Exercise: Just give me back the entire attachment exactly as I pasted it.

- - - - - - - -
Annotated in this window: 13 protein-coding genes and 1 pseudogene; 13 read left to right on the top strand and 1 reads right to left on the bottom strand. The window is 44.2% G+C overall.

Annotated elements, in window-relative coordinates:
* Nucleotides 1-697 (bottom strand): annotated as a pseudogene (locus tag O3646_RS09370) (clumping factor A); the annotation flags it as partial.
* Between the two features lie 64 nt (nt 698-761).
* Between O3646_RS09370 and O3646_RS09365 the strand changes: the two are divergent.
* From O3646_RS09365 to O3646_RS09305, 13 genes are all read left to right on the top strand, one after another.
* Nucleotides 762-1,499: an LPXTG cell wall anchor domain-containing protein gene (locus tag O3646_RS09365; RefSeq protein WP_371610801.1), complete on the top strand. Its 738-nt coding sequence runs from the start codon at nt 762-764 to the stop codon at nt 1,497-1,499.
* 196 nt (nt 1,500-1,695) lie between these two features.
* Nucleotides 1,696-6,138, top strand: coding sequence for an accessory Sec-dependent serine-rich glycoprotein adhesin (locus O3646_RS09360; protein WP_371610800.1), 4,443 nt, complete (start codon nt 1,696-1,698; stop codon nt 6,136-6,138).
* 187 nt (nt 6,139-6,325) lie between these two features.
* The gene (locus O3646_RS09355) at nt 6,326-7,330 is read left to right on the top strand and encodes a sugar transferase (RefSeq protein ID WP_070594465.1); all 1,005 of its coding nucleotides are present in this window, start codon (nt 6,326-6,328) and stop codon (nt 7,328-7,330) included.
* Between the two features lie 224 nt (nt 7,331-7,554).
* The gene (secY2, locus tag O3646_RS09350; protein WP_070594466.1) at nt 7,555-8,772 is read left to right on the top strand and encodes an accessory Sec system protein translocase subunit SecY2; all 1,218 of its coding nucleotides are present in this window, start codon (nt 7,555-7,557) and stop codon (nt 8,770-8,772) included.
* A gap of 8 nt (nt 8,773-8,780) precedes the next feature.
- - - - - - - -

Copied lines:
Annotated in this window: 13 protein-coding genes and 1 pseudogene; 13 read left to right on the top strand and 1 reads right to left on the bottom strand. The window is 44.2% G+C overall.

Annotated elements, in window-relative coordinates:
* Nucleotides 1-697 (bottom strand): annotated as a pseudogene (locus tag O3646_RS09370) (clumping factor A); the annotation flags it as partial.
* Between the two features lie 64 nt (nt 698-761).
* Between O3646_RS09370 and O3646_RS09365 the strand changes: the two are divergent.
* From O3646_RS09365 to O3646_RS09305, 13 genes are all read left to right on the top strand, one after another.
* Nucleotides 762-1,499: an LPXTG cell wall anchor domain-containing protein gene (locus tag O3646_RS09365; RefSeq protein WP_371610801.1), complete on the top strand. Its 738-nt coding sequence runs from the start codon at nt 762-764 to the stop codon at nt 1,497-1,499.
* 196 nt (nt 1,500-1,695) lie between these two features.
* Nucleotides 1,696-6,138, top strand: coding sequence for an accessory Sec-dependent serine-rich glycoprotein adhesin (locus O3646_RS09360; protein WP_371610800.1), 4,443 nt, complete (start codon nt 1,696-1,698; stop codon nt 6,136-6,138).
* 187 nt (nt 6,139-6,325) lie between these two features.
* The gene (locus O3646_RS09355) at nt 6,326-7,330 is read left to right on the top strand and encodes a sugar transferase (RefSeq protein ID WP_070594465.1); all 1,005 of its coding nucleotides are present in this window, start codon (nt 6,326-6,328) and stop codon (nt 7,328-7,330) included.
* Between the two features lie 224 nt (nt 7,331-7,554).
* The gene (secY2, locus tag O3646_RS09350; protein WP_070594466.1) at nt 7,555-8,772 is read left to right on the top strand and encodes an accessory Sec system protein translocase subunit SecY2; all 1,218 of its coding nucleotides are present in this window, start codon (nt 7,555-7,557) and stop codon (nt 8,770-8,772) included.
* A gap of 8 nt (nt 8,773-8,780) precedes the next feature.